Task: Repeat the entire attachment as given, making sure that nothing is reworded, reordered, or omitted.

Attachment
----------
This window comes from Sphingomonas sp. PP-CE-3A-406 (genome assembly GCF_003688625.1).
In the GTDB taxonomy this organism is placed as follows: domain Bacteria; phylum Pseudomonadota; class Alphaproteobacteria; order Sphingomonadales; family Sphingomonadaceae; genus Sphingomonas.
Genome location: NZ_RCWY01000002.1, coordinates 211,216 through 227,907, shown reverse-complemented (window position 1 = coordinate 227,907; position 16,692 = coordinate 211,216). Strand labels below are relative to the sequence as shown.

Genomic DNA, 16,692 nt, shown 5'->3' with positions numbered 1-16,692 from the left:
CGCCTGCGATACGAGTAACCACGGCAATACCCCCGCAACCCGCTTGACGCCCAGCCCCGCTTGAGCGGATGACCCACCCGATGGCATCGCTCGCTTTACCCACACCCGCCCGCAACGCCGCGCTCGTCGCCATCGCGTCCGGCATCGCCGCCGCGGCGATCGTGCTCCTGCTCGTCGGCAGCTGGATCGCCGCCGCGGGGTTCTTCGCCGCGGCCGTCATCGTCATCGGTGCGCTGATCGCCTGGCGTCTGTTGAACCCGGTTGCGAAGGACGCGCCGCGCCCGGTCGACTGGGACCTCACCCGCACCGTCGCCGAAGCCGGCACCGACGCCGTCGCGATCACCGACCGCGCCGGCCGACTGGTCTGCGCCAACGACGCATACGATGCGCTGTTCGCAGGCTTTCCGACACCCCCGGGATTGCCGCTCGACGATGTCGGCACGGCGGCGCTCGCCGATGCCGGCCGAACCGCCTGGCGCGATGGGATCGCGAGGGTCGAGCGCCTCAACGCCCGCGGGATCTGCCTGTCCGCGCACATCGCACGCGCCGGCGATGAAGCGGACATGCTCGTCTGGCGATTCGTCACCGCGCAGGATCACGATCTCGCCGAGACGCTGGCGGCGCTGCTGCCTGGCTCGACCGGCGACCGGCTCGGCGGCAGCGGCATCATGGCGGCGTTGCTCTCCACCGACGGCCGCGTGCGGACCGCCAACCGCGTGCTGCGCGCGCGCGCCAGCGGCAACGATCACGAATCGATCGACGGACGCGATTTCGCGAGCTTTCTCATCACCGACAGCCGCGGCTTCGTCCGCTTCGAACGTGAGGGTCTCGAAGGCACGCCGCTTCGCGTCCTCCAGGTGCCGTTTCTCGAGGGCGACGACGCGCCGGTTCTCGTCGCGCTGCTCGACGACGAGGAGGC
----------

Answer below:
This window comes from Sphingomonas sp. PP-CE-3A-406 (genome assembly GCF_003688625.1).
In the GTDB taxonomy this organism is placed as follows: domain Bacteria; phylum Pseudomonadota; class Alphaproteobacteria; order Sphingomonadales; family Sphingomonadaceae; genus Sphingomonas.
Genome location: NZ_RCWY01000002.1, coordinates 211,216 through 227,907, shown reverse-complemented (window position 1 = coordinate 227,907; position 16,692 = coordinate 211,216). Strand labels below are relative to the sequence as shown.

Genomic DNA, 16,692 nt, shown 5'->3' with positions numbered 1-16,692 from the left:
CGCCTGCGATACGAGTAACCACGGCAATACCCCCGCAACCCGCTTGACGCCCAGCCCCGCTTGAGCGGATGACCCACCCGATGGCATCGCTCGCTTTACCCACACCCGCCCGCAACGCCGCGCTCGTCGCCATCGCGTCCGGCATCGCCGCCGCGGCGATCGTGCTCCTGCTCGTCGGCAGCTGGATCGCCGCCGCGGGGTTCTTCGCCGCGGCCGTCATCGTCATCGGTGCGCTGATCGCCTGGCGTCTGTTGAACCCGGTTGCGAAGGACGCGCCGCGCCCGGTCGACTGGGACCTCACCCGCACCGTCGCCGAAGCCGGCACCGACGCCGTCGCGATCACCGACCGCGCCGGCCGACTGGTCTGCGCCAACGACGCATACGATGCGCTGTTCGCAGGCTTTCCGACACCCCCGGGATTGCCGCTCGACGATGTCGGCACGGCGGCGCTCGCCGATGCCGGCCGAACCGCCTGGCGCGATGGGATCGCGAGGGTCGAGCGCCTCAACGCCCGCGGGATCTGCCTGTCCGCGCACATCGCACGCGCCGGCGATGAAGCGGACATGCTCGTCTGGCGATTCGTCACCGCGCAGGATCACGATCTCGCCGAGACGCTGGCGGCGCTGCTGCCTGGCTCGACCGGCGACCGGCTCGGCGGCAGCGGCATCATGGCGGCGTTGCTCTCCACCGACGGCCGCGTGCGGACCGCCAACCGCGTGCTGCGCGCGCGCGCCAGCGGCAACGATCACGAATCGATCGACGGACGCGATTTCGCGAGCTTTCTCATCACCGACAGCCGCGGCTTCGTCCGCTTCGAACGTGAGGGTCTCGAAGGCACGCCGCTTCGCGTCCTCCAGGTGCCGTTTCTCGAGGGCGACGACGCGCCGGTTCTCGTCGCGCTGCTCGACGACGAGGAGGC